British have none the less maintained their presence and are still important in
today’s fashion. And then there is the more creative the more colourful side of
fashion, which is the Italians, which are the Armani's, the Versaces, maybe a
Zegna, maybe a CanalI and other people which have today produced nice
clothes, and nice cloth but which isn't always adaptable. The Italians like
cottons, linens in England you don't see people running around in cottons suits
or linen suits - the climate doesn’t dictate that, the British way of life doesn't
dictate that. So those are the two important poles of fashion today.
KM – How do you come up with the cloth for the next season?
Technically two collections come out a year - Spring/Summer collection and a
Winter or Fall collection but fashion is a constant everyday business and my
function is more on the commercial and the marketing aspects of the business,
But in our business where we are in merchanting you cannot dissociate selling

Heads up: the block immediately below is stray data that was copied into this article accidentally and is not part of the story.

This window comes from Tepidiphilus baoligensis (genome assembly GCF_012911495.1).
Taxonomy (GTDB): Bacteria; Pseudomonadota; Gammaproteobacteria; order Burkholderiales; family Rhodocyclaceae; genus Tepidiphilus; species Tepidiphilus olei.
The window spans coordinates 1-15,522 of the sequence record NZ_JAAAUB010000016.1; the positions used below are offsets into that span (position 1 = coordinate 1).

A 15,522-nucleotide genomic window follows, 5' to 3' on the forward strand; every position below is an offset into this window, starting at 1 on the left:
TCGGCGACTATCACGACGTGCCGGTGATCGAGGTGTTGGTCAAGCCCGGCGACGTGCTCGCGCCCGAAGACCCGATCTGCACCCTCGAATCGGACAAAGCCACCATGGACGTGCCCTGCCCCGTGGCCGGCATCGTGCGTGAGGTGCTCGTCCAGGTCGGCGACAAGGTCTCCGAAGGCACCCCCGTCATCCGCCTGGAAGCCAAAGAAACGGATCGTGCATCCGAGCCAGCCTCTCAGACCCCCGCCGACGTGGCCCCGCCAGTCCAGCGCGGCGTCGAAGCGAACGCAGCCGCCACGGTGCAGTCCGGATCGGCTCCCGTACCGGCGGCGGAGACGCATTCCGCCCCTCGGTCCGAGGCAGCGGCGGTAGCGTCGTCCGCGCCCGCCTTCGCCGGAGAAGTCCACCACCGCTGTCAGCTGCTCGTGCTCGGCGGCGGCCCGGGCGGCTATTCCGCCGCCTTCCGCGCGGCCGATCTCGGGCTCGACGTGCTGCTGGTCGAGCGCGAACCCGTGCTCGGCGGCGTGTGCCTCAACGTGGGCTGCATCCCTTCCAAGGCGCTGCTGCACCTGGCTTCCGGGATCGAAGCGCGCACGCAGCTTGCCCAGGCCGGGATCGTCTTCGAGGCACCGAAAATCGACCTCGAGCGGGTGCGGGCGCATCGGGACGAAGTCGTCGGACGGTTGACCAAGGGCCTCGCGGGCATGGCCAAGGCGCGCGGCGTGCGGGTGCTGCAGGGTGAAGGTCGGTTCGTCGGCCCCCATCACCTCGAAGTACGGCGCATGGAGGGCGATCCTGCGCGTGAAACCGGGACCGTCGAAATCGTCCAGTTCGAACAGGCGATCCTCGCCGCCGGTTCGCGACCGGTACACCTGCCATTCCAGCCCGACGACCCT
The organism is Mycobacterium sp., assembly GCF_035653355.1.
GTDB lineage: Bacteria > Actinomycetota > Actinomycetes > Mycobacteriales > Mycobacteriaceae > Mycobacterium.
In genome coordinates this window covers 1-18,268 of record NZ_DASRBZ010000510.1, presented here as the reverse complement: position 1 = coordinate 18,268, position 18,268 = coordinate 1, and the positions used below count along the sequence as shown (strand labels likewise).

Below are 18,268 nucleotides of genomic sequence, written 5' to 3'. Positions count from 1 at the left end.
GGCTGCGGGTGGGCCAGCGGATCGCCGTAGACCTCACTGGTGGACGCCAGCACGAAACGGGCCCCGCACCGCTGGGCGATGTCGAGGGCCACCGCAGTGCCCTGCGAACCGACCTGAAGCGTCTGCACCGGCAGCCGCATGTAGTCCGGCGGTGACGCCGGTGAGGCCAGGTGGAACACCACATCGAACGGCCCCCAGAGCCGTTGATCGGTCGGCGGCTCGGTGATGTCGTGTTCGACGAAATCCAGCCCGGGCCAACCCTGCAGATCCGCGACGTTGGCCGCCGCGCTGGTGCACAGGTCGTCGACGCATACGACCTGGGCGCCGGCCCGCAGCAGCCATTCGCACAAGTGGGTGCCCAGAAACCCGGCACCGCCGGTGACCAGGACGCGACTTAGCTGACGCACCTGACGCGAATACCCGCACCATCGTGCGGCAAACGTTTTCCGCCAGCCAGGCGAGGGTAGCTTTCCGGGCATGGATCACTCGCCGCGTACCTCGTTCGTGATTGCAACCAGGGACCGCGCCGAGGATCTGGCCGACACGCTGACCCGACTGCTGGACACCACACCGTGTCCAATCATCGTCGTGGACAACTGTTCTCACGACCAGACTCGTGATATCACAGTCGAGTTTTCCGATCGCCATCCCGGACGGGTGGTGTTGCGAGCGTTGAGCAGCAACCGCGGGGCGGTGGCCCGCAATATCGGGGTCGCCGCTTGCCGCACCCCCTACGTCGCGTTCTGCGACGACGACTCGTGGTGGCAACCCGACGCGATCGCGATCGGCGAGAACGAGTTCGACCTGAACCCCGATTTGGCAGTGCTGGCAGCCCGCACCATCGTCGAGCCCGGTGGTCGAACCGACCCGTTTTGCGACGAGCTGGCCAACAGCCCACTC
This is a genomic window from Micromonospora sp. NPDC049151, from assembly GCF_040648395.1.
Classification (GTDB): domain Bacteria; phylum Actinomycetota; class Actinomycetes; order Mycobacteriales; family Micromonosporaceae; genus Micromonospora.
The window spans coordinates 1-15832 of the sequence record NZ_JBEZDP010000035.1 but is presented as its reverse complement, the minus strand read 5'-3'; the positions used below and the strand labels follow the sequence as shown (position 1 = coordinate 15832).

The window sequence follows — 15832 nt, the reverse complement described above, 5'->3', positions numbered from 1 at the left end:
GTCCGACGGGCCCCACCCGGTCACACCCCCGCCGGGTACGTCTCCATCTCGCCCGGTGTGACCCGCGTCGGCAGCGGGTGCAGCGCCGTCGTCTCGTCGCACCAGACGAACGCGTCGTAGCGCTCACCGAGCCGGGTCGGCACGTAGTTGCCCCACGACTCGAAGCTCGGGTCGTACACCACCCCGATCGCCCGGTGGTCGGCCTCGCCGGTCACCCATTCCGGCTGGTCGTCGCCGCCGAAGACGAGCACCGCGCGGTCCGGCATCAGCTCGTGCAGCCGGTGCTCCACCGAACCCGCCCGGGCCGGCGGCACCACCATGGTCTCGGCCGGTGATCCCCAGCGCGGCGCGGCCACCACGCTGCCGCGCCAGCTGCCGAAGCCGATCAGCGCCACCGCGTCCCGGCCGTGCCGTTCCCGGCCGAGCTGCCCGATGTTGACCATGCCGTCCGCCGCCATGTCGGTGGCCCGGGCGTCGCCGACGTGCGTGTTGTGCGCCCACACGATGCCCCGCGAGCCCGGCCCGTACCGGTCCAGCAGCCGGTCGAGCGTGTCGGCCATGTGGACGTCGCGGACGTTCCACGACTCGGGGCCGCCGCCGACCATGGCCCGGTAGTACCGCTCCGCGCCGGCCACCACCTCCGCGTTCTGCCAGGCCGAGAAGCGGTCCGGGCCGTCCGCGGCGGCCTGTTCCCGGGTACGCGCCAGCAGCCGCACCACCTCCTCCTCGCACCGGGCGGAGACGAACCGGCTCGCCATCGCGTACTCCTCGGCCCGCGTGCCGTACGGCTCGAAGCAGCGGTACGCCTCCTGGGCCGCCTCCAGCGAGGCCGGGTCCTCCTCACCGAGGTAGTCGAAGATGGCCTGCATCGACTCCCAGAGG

from styling and buying. You've got to sell what you buy, you’ve got to buy
what you can sell and the two functions are inter-related. So my brother
Dominic is chairman of the group, he is the designer, he's the one whose
handwriting is on the collections and he is the one who probably has more
vision looking forward as to where the collection should be and what collections
we should have.
I remember one day a lady coming in, and this must have been right at the
beginning of my first years in Paris, a lady coming in and asking us for the best
material we had and at that time the best material, the most expensive
material was cut suit Vicuna, now Vicuna today is outlawed.
KM – That is a goat from Argentina or the Andes or somewhere?
From the Andes, from Peru. It is a goat that lives hight up in Peru. It is a rare
animal that became well not close to extinction but endangered because too
many people had killed Vicuna for its hair which is rare and which is finer than
that of Cashmere in essence. We said to her, well how much would you like, is
it for an overcoat or is it for perhaps just a sportscoat. And she said no, how
much would I need, I need it for the back of my Rolls Royce to put on the seat
to ensure my dogs have a most comfortable ride.
OFFICIAL WEBSITE: Ashley Dormeuil, Dormeuil Fashion, Paris